Yesterday, I attended this meeting with LABIA – a queer feminist women’s group, who were releasing their new report on Persons Assigned Gender Female at Birth (PAGFB), and their lived experiences across Indian cities.
An extremely interesting study, a copy of which I of course purchased, presented yesterday through a series of case studies and quotations. I enjoyed listening to their explanations for the empirical methods chosen – for example taking their sample from first wanting to cover individuals not conforming to gender-normative expression, to individuals assigned gender female at birth, thus ensuring that persons self-identifying as ‘men’, ‘women’ and ‘other’ were included from a wider angle.
My notes from yesterday’s Bangalore release and discussion of the report can be read here: Breaking the Binary.
Breaking The Binary (2013) is a study by LABIA – A Queer Feminist LBT Collective. Based on a research initiative that began in 2009, its findings question and challenge many of our fairly basic assumptions about gender, sexuality and sex. That sounds alarming – but only until we realise that this questioning of rigid norms leads to more and more ease that allows people to live and breathe in their own skins rather than suffocate inside somebody else’s impossible boxes.
The sub-title of the study is Understanding concerns and realities of queer persons assigned gender female at birth across a spectrum of lived gender identities and yes, that’s a mouthful. A mind-tingling thought-provoking mouthful of words, which the authors are at some pains to explain and elaborate in their report – and at its release in 6 cities between 27 April and 11 May 2013. For now, suffice it to nrmsay that for this study we spoke to 50 people across the country, and it is their voices and stories that we bring to you, accompanied by our own understanding and analysis.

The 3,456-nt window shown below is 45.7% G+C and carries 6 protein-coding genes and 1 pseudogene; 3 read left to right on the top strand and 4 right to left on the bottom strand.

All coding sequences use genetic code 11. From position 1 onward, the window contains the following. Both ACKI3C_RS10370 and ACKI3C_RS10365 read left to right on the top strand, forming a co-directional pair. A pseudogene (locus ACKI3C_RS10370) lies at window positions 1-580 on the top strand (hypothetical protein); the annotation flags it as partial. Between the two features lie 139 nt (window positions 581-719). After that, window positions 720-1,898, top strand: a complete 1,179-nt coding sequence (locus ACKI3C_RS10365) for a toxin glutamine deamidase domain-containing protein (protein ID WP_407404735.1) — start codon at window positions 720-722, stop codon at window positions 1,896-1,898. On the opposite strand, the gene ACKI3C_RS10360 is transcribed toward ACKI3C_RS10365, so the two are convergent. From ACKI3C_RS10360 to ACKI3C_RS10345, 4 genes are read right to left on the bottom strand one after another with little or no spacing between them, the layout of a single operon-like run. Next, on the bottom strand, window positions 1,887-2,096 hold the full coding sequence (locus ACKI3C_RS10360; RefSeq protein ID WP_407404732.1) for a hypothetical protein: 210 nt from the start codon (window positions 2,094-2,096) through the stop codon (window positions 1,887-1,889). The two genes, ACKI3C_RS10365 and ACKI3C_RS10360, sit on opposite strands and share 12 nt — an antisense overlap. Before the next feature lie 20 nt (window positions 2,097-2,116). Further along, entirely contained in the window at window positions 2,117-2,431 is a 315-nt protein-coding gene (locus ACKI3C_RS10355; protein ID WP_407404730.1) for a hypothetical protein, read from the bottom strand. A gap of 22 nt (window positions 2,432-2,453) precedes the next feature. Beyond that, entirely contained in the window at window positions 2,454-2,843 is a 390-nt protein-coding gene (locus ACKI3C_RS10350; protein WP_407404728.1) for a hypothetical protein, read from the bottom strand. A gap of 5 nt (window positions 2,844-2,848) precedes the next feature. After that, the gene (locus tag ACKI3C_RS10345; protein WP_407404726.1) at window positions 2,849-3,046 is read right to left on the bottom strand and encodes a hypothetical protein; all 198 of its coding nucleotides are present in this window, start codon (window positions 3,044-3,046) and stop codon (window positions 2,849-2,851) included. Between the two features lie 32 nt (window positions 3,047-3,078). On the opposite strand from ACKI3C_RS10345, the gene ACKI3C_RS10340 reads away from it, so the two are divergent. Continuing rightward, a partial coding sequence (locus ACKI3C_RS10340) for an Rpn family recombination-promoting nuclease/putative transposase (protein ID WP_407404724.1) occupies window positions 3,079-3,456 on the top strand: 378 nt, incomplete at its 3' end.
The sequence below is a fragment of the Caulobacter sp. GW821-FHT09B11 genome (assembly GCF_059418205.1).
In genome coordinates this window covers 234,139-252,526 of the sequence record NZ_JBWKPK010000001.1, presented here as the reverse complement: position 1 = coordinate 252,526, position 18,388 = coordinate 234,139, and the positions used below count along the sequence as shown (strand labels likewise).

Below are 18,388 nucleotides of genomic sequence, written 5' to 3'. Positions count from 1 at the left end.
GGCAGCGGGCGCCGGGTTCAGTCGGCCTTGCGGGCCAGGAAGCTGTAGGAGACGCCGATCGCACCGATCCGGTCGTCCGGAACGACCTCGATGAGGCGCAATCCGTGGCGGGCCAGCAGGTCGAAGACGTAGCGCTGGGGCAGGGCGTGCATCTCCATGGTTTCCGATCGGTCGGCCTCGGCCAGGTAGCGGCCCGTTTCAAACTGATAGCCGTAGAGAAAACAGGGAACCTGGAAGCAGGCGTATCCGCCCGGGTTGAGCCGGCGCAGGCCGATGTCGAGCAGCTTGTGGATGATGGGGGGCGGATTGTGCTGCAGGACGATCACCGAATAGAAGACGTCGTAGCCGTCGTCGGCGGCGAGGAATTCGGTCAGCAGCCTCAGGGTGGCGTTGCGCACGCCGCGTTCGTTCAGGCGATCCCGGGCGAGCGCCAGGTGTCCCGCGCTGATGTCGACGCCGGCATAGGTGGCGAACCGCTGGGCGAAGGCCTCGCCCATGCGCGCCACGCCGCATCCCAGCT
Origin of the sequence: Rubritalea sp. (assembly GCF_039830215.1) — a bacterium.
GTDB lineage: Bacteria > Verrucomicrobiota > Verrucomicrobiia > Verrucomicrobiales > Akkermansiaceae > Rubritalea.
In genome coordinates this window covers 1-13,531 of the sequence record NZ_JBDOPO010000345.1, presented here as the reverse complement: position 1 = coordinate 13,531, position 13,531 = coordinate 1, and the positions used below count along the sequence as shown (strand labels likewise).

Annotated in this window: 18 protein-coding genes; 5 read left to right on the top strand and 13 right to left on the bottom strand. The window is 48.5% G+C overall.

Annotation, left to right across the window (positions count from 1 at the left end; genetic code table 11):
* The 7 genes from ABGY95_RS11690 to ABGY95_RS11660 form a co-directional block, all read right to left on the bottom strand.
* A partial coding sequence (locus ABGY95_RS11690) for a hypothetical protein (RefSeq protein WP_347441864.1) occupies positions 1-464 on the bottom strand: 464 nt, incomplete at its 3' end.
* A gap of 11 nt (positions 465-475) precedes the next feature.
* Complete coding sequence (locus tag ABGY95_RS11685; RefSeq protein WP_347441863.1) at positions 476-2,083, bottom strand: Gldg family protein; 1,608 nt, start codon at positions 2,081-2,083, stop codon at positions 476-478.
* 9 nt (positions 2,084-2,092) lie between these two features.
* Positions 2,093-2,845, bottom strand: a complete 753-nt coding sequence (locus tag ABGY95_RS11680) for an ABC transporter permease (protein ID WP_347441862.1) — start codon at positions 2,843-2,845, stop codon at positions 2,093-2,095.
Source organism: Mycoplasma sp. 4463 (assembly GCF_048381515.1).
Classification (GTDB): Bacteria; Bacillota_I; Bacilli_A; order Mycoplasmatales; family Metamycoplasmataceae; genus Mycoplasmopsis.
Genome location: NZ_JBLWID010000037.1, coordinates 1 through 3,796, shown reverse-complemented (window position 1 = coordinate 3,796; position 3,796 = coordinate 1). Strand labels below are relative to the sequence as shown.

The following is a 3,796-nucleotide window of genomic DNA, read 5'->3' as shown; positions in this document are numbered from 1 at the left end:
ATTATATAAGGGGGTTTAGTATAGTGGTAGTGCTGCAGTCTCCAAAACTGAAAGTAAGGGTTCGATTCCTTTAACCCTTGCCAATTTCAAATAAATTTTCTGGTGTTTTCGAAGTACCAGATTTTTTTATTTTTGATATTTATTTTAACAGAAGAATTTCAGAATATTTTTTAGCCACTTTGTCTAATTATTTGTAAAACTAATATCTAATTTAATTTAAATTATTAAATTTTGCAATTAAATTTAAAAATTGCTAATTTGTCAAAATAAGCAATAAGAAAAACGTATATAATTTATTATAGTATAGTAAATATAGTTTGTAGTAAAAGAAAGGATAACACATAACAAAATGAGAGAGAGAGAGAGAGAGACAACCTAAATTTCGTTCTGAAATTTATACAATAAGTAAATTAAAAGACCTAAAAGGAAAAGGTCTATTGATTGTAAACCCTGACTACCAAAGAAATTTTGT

Through this study, we explore the circumstances of queer PAGFB who are made to, or expected to, fit into society’s norms around gender and sexuality. We look at their experiences with natal families and in school; we chart their journeys through intimate relationships and jobs; we attempt to understand what happens to them in public spaces, and how they are treated by various state agencies; we discover where they seek and find support, community, and a refuge from the violence and discrimination that mark far too many lives.
Most significantly, this research has given us new insights into gender itself, which we feel are crucial additions to the current discourse in both queer and feminist spaces. Finally, the study flags areas of particular concern, and highlights some necessary interventions.
We ourselves are amazed at the richness and complexity of our findings and are impelled by the need to share these as widely as possible with all queer and feminist groups and individuals, activists and academics, all people working specifically with LBT persons as well as broadly in the areas of gender and sexuality — and of course all of us who are interested in knowing more about our selves.